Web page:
A foreign policy Graccident

External Relations

With the overwhelming victory of “OXI”, sixty-one percent of Greek voters rejected austerity policies and sent the Prime Minister Alexis Tsipras and EU leaders back to their seat – or rather back to the gorge of negotiations. Too much has been said and written on the economic, social and political consequences of the Greek crisis, but one point is worth being restressed: overturning Clinton’s slogan, “It’s not just internal affairs, stupid”.

Most obviously, Greece’s fate may set a new path for the unity of the EU, the foundations of its political project and the tense balance between all European capitals. However, the very roots of the crisis have largely overshadowed the “Grexit” possible implications beyond European borders. At NEU we believe such debate should not be confined, and so here we are with some heads-up of the tornadoes that might be scattered from the Greek butterfly.

Balkans’ back-step: Athens has steadily been a champion of Balkans integration in the EU. Greece played a leading role in the sub-region, trying to engage all partners in sharing best practices and hastening the pre-accession dossiers with Brussels. Notwithstanding Greece’s unresolved dispute with FYROM/Macedonia, most of its governments have been engaged in defusing nationalist and irredentist pushes in the neighbouring countries and facilitating the democratization process since the outskirt of the conflict. The only exception, again was Skopje, who already seems ready to exploit Athens’ weakness and join NATO with the internationally recognized name. In the worst case scenario, a Grexit could totally alter the eastern boundaries of the EU: adding even more pressure on Romania and Bulgaria – no less troubled partners – Greece would become a second-tier country in border and migration cooperation, further exposing the Balkans to the severe migratory pressure stemming from Syrian and Iraqi conflicts.

(Alexis Tsipras and Vladimir Putin in Moscow, 8 April 2015 – Credits: REUTERS/Alexander Zemlianichenko/Pool)

Alexis Tsipras and Vladimir Putin in Moscow, 8 April 2015Photo credits: REUTERS/Alexander Zemlianichenko/Pool

Russia’s cold hug: all analysts in foreign policy were definitely not surprised in witnessing Moscow’s outreach to Athens. Being the cross-road between the Black Sea and the Mediterranean and the Balkans and Middle-East, Greece’s strategic capital is invaluable. Amid the prolongation of EU sanctions due to the Ukrainian crisis, Tsipras went in official trip to Moscow, Greece’s main trade partner, to promote national industries and hold bilateral strategic discussions. One of the more rumored talks was about Putin’s offer to set the track of the “Turkish Stream” (a natural gas pipeline that should bypass Ukraine, and therefore sanctions regimes) through Greece, to the advantage of the Hellenic job market. It is very unlikely that Moscow would offer substantive financial assistance despite its own current struggle with sanctions and the fall of oil prices, nevertheless, a closer relationship between Russia and Greece would definitely alter the sub-regional balance, especially due to Athens’ membership in NATO.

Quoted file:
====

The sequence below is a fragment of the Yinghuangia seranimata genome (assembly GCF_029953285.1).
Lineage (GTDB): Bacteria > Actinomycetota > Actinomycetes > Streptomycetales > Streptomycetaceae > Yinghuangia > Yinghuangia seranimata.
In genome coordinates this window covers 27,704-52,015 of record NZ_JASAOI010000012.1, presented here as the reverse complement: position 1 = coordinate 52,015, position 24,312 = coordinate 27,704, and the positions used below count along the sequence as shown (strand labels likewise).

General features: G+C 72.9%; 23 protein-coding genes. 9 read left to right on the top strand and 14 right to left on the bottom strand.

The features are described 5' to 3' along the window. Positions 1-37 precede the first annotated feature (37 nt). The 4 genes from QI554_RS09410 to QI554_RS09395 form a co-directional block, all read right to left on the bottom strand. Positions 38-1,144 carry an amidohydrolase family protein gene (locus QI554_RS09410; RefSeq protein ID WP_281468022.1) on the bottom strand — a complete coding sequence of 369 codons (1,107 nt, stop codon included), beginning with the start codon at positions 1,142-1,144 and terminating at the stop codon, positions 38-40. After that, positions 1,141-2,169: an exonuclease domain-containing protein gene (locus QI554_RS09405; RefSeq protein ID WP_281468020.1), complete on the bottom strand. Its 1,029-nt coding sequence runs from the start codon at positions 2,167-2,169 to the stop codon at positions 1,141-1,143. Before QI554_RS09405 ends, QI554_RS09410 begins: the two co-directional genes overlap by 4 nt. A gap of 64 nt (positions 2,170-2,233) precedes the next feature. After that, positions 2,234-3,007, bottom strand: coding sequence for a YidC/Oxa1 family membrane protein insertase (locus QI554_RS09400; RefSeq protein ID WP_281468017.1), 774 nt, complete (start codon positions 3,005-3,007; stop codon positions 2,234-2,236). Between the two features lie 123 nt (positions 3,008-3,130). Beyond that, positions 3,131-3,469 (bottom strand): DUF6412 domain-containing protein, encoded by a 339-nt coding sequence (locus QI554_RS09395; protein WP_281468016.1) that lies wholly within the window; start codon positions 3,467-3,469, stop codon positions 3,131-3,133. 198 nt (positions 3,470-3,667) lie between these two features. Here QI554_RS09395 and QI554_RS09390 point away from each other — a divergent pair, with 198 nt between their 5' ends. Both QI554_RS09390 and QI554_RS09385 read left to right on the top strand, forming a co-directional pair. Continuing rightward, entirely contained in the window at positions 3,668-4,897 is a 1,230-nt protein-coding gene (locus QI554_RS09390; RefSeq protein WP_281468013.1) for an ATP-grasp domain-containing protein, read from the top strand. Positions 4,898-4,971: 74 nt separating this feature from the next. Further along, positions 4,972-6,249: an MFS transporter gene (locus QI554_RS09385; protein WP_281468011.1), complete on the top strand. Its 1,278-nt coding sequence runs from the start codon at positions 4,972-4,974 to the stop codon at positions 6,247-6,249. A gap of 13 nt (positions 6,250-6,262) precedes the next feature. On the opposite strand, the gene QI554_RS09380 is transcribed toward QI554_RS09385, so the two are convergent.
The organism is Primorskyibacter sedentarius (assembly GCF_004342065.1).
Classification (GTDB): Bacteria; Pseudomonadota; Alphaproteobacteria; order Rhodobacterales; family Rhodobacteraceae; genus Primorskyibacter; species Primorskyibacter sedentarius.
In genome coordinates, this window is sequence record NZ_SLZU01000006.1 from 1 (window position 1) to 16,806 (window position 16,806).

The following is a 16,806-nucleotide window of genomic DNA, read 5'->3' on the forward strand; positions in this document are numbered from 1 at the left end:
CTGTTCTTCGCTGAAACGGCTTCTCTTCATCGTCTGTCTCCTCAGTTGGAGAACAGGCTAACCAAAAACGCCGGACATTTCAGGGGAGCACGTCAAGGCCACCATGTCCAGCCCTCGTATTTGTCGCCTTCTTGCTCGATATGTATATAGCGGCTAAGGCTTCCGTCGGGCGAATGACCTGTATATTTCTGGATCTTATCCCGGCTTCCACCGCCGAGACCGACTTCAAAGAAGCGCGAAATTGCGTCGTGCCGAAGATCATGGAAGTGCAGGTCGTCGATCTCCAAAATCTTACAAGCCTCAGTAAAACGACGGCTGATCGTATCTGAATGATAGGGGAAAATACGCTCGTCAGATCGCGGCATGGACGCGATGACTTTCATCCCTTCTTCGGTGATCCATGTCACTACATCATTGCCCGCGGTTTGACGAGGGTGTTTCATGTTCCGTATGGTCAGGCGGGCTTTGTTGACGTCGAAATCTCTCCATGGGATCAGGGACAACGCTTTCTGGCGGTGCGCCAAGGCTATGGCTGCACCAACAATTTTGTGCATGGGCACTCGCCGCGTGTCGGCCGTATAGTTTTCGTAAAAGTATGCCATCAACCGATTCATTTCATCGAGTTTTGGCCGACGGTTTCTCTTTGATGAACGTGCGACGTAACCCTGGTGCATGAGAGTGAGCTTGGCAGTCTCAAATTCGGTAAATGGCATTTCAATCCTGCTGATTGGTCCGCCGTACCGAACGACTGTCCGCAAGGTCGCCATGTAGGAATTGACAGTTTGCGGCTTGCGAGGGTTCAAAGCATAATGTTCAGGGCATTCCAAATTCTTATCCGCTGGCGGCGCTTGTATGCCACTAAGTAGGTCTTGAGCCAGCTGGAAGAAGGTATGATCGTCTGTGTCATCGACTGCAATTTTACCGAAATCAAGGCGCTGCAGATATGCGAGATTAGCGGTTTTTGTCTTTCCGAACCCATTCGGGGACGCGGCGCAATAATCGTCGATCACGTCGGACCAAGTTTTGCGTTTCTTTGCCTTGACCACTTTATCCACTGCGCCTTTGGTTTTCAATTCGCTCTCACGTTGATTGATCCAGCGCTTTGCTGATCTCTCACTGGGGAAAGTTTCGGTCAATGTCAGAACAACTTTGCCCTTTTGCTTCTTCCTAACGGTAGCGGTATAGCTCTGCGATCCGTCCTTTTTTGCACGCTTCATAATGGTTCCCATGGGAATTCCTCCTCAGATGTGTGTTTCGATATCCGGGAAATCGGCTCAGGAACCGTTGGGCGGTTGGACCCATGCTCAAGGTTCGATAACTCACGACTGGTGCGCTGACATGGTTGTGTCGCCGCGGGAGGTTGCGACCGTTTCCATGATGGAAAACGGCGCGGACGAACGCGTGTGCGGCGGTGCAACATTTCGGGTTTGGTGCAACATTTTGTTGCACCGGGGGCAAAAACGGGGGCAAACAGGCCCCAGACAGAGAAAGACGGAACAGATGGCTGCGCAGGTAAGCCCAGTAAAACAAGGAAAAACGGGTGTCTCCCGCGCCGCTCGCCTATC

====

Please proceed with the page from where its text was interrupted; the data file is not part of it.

Graccident in NATO: notwithstanding the mounting budgetary pressure since the beginning of the crisis, Greece has been one of the few NATO members who exceeded the 2% GDP target in defence spending. Military conscription is still in place because of the frozen conflict with Turkey on the partition of Cyprus, thus resulting in a major factor for compliance, but such stance was naturally less and less supported against the cuts in welfare spending. Syriza has widely rallied against this traditional trend in national foreign policy even by calling for Greece’s pull-back from NATO. Tsipras and his foreign policy spoke-person only softened their stance ahead of the general elections, but it seems likely that Athens will progressively minimize his role of “security producer” against internal priorities. Most important, a Grexit would be a major blow to NATO’s strategic unity in Eastern Mediterranean, where it has been ensuring the presence and command of its military instalments.

Stay with the USA: the naval base in Souda, Crete, is unarguably the most relevant asset that USA are holding ahead Middle-Eastern shores. As Washington keeps reverting its strategic presence towards Asia, the need for stronger allies becomes a matter of priority. Due to Greece’s good relationship with both Israel, Egypt and Middle-East countries, and its moderating presence vis à vis Turkey’s more assertive yet distant stance, the USA cannot let Athens’ being critically wounded. Indeed, President Obama’s involvement in the Greek crisis has been increasing as negotiations entered their most critical stage, and even sided Athens’ position on loosening the burden of austerity. If on the one side it is perfectly coherent with Obama’s successful expansive agenda, his firefighting calls are also a result of USA’s need to avoid any major shift in the strategic balance in the region.

Damage done: the result of the Greek crisis until now is that both the wider debate and the perspectives in Brussels policymakers’ sphere have dramatically narrowed. Regardless the physiological slow-down of the integration process, the EU has become inward-looking and weaker against the international community. Even though some damages of are likely to persist in the long term, Brussels is still in time to avoid a “security black hole” in the Eastern Mediterranean and re-establish a pragmatic foreign policy that would keep building progresses in the Balkans, reassert a proactive stance in EU-Turkey relations and avoid crippling down its strategic options from the Aegean to the Red Sea.

We wonder how all of this is likely with a severely-wounded Greece.

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